The idea didn't take long to catch on. Christmas lights were mass-produced by 1890. I'm sure they didn't look anything like the tiny bulbs we see now on our decorations. Five years after that, President Grover Cleveland presented the first electrically lit Christmas tree in the White House.
Silent film delight
The timing might not have been the best in terms of spending part of a day at the Arcada Theatre in downtown St. Charles when I maybe should have been out Christmas shopping or doing other tasks. But I couldn't turn down what amounts to a history lesson every time the theater shows silent films from 100 years ago.
That was the reasoning behind attending the Laurel and Hardy film festival last weekend, viewing some of the famous comedy team's silent films for the first time and their great "Sons of the Desert" feature.
The old theater wasn't full, but there were a lot of people there. Most of them were from the "Bacon Grabbers" organization, a Laurel and Hardy fan club that operates out of the Chicago suburbs. The group was having its 50th-anniversary celebration and chose the Arcada to do it.
It was a good choice, considering Lester Norris, the St. Charles philanthropist who built that theater in the mid-1920s, was a big fan of the vaudeville and silent-era stars. Arcada frontman Ron Onesti shared a story with attendees about how Norris helped movie mogul Hal Roach finance some of his early movies, thus fueling the careers of Stan Laurel and Oliver Hardy, and many others.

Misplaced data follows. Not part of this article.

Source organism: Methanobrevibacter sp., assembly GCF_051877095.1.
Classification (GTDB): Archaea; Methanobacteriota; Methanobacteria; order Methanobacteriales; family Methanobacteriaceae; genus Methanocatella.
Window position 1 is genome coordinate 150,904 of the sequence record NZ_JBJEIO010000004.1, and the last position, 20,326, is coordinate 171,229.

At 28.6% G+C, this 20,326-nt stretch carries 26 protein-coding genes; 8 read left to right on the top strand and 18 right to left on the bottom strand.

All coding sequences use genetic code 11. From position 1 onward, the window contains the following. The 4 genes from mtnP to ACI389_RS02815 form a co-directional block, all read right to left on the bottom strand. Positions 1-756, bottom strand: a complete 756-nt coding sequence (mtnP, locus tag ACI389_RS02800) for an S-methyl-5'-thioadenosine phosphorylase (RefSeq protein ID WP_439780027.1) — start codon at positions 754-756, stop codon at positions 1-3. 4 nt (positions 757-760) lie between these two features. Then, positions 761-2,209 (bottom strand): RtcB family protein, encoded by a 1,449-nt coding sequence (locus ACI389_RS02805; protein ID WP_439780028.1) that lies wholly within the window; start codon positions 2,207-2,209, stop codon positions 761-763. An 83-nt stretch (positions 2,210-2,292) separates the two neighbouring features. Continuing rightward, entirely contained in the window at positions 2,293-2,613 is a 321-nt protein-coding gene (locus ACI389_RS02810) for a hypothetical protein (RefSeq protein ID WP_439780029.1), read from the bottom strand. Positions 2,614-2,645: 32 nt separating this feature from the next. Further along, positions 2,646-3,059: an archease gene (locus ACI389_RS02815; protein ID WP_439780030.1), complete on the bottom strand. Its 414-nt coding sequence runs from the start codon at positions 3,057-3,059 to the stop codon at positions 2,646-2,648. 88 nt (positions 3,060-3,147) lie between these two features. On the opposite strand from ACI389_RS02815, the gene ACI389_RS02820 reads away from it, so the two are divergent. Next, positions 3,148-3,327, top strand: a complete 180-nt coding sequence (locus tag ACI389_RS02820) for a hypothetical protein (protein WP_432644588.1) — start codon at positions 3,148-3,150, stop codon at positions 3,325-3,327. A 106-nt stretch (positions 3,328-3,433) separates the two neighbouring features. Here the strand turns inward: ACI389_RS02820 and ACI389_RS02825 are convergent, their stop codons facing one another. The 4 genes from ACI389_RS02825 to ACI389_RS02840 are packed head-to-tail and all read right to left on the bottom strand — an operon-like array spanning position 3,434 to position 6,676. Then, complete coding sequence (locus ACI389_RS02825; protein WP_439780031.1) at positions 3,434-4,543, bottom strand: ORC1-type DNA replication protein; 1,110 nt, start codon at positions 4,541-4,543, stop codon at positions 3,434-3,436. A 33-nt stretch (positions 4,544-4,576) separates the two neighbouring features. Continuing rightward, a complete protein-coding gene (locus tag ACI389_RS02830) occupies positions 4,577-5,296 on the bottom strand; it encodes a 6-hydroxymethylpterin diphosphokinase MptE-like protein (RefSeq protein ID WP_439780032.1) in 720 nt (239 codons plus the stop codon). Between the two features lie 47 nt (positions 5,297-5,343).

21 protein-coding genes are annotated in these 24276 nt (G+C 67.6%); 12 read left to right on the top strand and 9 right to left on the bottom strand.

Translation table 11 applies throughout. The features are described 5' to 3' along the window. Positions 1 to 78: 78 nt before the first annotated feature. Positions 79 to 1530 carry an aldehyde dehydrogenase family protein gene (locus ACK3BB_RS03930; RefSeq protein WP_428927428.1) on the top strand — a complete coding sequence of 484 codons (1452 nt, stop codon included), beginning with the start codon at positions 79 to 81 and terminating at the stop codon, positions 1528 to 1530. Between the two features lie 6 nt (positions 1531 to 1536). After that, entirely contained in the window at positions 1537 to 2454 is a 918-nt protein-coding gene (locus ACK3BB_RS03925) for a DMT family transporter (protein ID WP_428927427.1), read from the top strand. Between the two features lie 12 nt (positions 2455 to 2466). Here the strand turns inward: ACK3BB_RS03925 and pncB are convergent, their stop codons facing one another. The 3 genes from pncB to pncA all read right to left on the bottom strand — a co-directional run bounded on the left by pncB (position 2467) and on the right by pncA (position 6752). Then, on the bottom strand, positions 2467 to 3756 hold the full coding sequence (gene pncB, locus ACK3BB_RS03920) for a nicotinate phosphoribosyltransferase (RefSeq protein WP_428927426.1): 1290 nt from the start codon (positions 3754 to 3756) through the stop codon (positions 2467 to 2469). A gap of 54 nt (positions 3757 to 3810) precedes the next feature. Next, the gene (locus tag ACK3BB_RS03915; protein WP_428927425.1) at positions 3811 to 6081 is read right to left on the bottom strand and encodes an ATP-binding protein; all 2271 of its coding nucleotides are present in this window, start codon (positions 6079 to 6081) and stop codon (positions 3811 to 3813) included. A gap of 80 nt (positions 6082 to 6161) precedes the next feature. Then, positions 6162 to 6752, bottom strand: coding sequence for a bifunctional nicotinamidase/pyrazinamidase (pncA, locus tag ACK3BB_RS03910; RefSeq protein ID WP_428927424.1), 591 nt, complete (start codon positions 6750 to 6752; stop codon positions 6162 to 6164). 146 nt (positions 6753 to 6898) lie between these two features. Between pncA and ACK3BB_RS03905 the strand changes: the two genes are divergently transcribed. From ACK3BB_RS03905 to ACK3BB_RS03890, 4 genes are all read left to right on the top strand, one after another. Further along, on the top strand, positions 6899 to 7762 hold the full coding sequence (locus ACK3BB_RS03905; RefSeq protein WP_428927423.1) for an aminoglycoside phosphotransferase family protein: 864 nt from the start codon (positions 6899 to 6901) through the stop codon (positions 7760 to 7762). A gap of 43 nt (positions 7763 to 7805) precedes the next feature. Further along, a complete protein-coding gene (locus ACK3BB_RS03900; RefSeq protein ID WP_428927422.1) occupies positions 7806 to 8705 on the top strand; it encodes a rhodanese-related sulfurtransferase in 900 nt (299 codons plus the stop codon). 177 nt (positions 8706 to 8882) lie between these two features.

I would recommend to anybody that a silent film showing at the Arcada is time well spent. It's a trip into yesteryear that is not easy to find these days. Plus, the work of organist Jay Warren during the films puts you directly back into a theater during the 1920s.
The Arcada's famous 1926 pipe organ is undergoing some rehab, so Warren used a digital keyboard last weekend, but it was still outstanding.
A great match day
The Colonial Café efforts on Dec. 14 to match any contributions to the Salvation Army red kettles in the Tri-Cities up to $40,000 paid off nicely.
The Salvation Army reports that nearly $57,000, including the matches, came in that day alone.
It should be noted that Mary Ann and Jim Lindquist help make those match donations possible, and have done so for the past few years.